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The question is motivated by reading about Gallup's success in predicting the 1936 US election with a much smaller but more representative sample than Literary Digest.

Literary Digest used phone directory and car registration to construct their (biased) sample. What did Gallup use back then? I checked Gallup's methodology today, and they actually rely on landline and cellphone directory.

This question is not necessarily about the historical details of this case, but about sampling method in times and settings where getting the sampling frame is difficult.

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  • $\begingroup$ Was'nt this Gallups idea, at least, the use of sampling for opinion surveys. Around 1900 statistical agencies was focused on enumeration, and sampling "the representative method" was considered controversial? $\endgroup$ Apr 28 '15 at 13:36
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    $\begingroup$ Googling for "survey sampling history" reveals multiple sources: cbs.nl/NR/rdonlyres/BD480FBC-24CF-42FA-9A0D-BBECD4F53090/0/… or projecteuclid.org/download/pdf_1/euclid.ss/1177013352 $\endgroup$
    – Tim
    Apr 28 '15 at 13:43
  • $\begingroup$ I seem to remember a speaker telling a story about how Gallup would literally stand around at a grocery store asking people questions. I might be confusing two stories though. $\endgroup$ Apr 29 '15 at 4:59
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In his book, Théorie des Sondages (Dunod, 2001, written in French), Yves Tillé tells the history of survey sampling. According to him, A.N. Kiaer introduced in 1895 at an IIS (International Institute for Statistics) congress the idea of conducting a survey to measure certain variables on the population, instead of doing a census. His talk was very controversial, many well-known statisticians deemed it nonsense.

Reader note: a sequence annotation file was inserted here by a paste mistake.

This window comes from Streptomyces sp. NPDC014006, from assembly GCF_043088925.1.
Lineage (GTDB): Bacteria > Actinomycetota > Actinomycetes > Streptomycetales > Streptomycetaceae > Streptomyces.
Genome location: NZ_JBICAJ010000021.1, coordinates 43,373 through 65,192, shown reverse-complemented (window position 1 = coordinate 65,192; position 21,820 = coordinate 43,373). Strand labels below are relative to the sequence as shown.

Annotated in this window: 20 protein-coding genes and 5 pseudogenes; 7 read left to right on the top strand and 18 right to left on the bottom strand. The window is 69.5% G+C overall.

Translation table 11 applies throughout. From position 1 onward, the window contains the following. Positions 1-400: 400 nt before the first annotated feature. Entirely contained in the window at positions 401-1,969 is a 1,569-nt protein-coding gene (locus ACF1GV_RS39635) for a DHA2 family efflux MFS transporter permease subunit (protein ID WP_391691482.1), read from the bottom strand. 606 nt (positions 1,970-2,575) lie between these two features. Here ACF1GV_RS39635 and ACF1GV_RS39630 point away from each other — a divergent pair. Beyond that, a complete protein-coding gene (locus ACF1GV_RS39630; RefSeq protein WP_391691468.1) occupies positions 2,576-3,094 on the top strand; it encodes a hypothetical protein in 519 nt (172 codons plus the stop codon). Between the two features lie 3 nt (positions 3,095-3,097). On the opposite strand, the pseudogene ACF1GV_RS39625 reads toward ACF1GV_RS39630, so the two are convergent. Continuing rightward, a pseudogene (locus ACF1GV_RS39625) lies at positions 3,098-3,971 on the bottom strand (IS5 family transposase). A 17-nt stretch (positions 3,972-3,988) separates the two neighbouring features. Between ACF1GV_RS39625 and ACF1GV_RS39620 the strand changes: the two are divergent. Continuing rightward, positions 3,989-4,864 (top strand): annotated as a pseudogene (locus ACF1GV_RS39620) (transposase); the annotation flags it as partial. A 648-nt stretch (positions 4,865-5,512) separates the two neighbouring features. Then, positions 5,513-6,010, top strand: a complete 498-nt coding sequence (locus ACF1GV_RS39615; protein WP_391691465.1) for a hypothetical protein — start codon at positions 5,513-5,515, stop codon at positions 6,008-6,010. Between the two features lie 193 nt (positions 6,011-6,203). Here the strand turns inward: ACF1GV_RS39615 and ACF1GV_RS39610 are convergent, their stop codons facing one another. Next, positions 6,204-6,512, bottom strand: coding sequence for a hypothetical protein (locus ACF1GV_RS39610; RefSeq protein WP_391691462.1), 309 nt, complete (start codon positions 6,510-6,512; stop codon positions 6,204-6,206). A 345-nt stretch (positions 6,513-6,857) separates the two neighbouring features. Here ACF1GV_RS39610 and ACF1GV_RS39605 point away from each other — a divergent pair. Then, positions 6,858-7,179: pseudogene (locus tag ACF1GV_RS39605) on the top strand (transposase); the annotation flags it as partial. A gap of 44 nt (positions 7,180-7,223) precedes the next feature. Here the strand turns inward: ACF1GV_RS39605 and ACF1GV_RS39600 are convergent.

It's not until 1925 that the IIS officially recognized the idea of survey sampling as worthy of interest. And, in 1936, Gallup applied it for the very first time to predict the results of an election.

Before the 1930s, I believe there were a lot of "surveys" conducted among newspaper readers to predict the result of elections, but as I understand, people were not aware that their samples were biased.

EDIT : I think they did not construct samples per se : they would just put an ad somewhere in the paper saying that if you wanted to participate in their prediction, you just had to send the name of the candidate you'd vote for to their postal address. I don't think they took it too seriously though (this paper says there's no specific scientific literature on how to predict elections until 1948).

For example, in Paris there's an American bar that's been "predicting" presidential elections results since 1924, but there's nothing scientific in their methodology, it's just for fun !

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  • $\begingroup$ But how did these people construct their sample? $\endgroup$
    – Heisenberg
    May 9 '15 at 9:01
  • $\begingroup$ Answered your question in an edit. $\endgroup$
    – Antoine R
    May 9 '15 at 12:17
  • $\begingroup$ But then the sample will be biased, no different from that of Literary Digest. $\endgroup$
    – Heisenberg
    May 9 '15 at 14:26
  • $\begingroup$ Absolutely, but people who knew these kind of samples were biased didn't recognized survey sampling as a valid statistical method back then ; and those who didn't realize it simply ended up with wrong estimations. $\endgroup$
    – Antoine R
    May 9 '15 at 15:36
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To the best of my knowledge, in 1936, George Gallup used a version of quota sampling. It worked in some cases, like in 1936, and failed in others, like just 12 years later in 1948, when Gallup, like some others, said that "Dewey defeats Truman".

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